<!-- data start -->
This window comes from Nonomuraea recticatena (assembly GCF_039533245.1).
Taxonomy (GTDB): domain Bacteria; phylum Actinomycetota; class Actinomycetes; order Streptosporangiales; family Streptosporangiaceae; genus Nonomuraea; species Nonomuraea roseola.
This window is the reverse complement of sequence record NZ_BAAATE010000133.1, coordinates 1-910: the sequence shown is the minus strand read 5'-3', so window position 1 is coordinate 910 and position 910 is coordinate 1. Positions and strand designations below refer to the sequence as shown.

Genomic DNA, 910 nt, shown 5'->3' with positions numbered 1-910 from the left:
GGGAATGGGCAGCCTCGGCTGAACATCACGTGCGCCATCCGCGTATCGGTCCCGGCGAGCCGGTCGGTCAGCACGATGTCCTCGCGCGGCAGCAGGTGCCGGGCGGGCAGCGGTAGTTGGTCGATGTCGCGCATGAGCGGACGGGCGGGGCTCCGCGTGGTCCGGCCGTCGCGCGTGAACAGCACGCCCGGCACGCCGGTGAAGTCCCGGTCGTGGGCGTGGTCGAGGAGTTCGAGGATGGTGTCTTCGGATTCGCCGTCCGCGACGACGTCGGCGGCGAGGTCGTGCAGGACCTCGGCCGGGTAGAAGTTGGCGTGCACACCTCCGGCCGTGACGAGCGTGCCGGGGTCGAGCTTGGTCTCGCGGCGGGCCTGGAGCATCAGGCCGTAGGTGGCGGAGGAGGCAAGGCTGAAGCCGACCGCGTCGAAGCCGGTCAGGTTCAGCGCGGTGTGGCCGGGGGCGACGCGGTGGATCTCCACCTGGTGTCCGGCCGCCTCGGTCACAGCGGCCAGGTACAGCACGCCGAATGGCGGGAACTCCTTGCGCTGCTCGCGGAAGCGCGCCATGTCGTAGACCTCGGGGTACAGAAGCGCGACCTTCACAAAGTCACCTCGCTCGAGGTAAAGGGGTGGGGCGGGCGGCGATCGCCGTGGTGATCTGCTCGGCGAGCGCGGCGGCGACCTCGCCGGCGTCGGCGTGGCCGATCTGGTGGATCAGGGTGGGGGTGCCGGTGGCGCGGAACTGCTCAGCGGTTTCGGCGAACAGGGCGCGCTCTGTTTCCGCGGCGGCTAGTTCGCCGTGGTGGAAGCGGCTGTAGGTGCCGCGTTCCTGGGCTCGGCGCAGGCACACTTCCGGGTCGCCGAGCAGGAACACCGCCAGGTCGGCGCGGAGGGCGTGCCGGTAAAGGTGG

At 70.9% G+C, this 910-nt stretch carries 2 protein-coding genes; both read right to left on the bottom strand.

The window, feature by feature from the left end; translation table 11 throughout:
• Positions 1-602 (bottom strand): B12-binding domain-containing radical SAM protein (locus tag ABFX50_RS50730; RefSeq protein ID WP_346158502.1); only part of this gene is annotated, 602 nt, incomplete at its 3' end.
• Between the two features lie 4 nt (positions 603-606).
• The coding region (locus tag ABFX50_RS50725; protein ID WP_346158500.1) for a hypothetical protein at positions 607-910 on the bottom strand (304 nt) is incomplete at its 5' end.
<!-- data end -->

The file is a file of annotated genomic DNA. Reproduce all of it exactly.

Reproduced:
This window comes from Nonomuraea recticatena (assembly GCF_039533245.1).
Taxonomy (GTDB): domain Bacteria; phylum Actinomycetota; class Actinomycetes; order Streptosporangiales; family Streptosporangiaceae; genus Nonomuraea; species Nonomuraea roseola.
This window is the reverse complement of sequence record NZ_BAAATE010000133.1, coordinates 1-910: the sequence shown is the minus strand read 5'-3', so window position 1 is coordinate 910 and position 910 is coordinate 1. Positions and strand designations below refer to the sequence as shown.

Genomic DNA, 910 nt, shown 5'->3' with positions numbered 1-910 from the left:
GGGAATGGGCAGCCTCGGCTGAACATCACGTGCGCCATCCGCGTATCGGTCCCGGCGAGCCGGTCGGTCAGCACGATGTCCTCGCGCGGCAGCAGGTGCCGGGCGGGCAGCGGTAGTTGGTCGATGTCGCGCATGAGCGGACGGGCGGGGCTCCGCGTGGTCCGGCCGTCGCGCGTGAACAGCACGCCCGGCACGCCGGTGAAGTCCCGGTCGTGGGCGTGGTCGAGGAGTTCGAGGATGGTGTCTTCGGATTCGCCGTCCGCGACGACGTCGGCGGCGAGGTCGTGCAGGACCTCGGCCGGGTAGAAGTTGGCGTGCACACCTCCGGCCGTGACGAGCGTGCCGGGGTCGAGCTTGGTCTCGCGGCGGGCCTGGAGCATCAGGCCGTAGGTGGCGGAGGAGGCAAGGCTGAAGCCGACCGCGTCGAAGCCGGTCAGGTTCAGCGCGGTGTGGCCGGGGGCGACGCGGTGGATCTCCACCTGGTGTCCGGCCGCCTCGGTCACAGCGGCCAGGTACAGCACGCCGAATGGCGGGAACTCCTTGCGCTGCTCGCGGAAGCGCGCCATGTCGTAGACCTCGGGGTACAGAAGCGCGACCTTCACAAAGTCACCTCGCTCGAGGTAAAGGGGTGGGGCGGGCGGCGATCGCCGTGGTGATCTGCTCGGCGAGCGCGGCGGCGACCTCGCCGGCGTCGGCGTGGCCGATCTGGTGGATCAGGGTGGGGGTGCCGGTGGCGCGGAACTGCTCAGCGGTTTCGGCGAACAGGGCGCGCTCTGTTTCCGCGGCGGCTAGTTCGCCGTGGTGGAAGCGGCTGTAGGTGCCGCGTTCCTGGGCTCGGCGCAGGCACACTTCCGGGTCGCCGAGCAGGAACACCGCCAGGTCGGCGCGGAGGGCGTGCCGGTAAAGGTGG

At 70.9% G+C, this 910-nt stretch carries 2 protein-coding genes; both read right to left on the bottom strand.

The window, feature by feature from the left end; translation table 11 throughout:
• Positions 1-602 (bottom strand): B12-binding domain-containing radical SAM protein (locus tag ABFX50_RS50730; RefSeq protein ID WP_346158502.1); only part of this gene is annotated, 602 nt, incomplete at its 3' end.
• Between the two features lie 4 nt (positions 603-606).
• The coding region (locus tag ABFX50_RS50725; protein ID WP_346158500.1) for a hypothetical protein at positions 607-910 on the bottom strand (304 nt) is incomplete at its 5' end.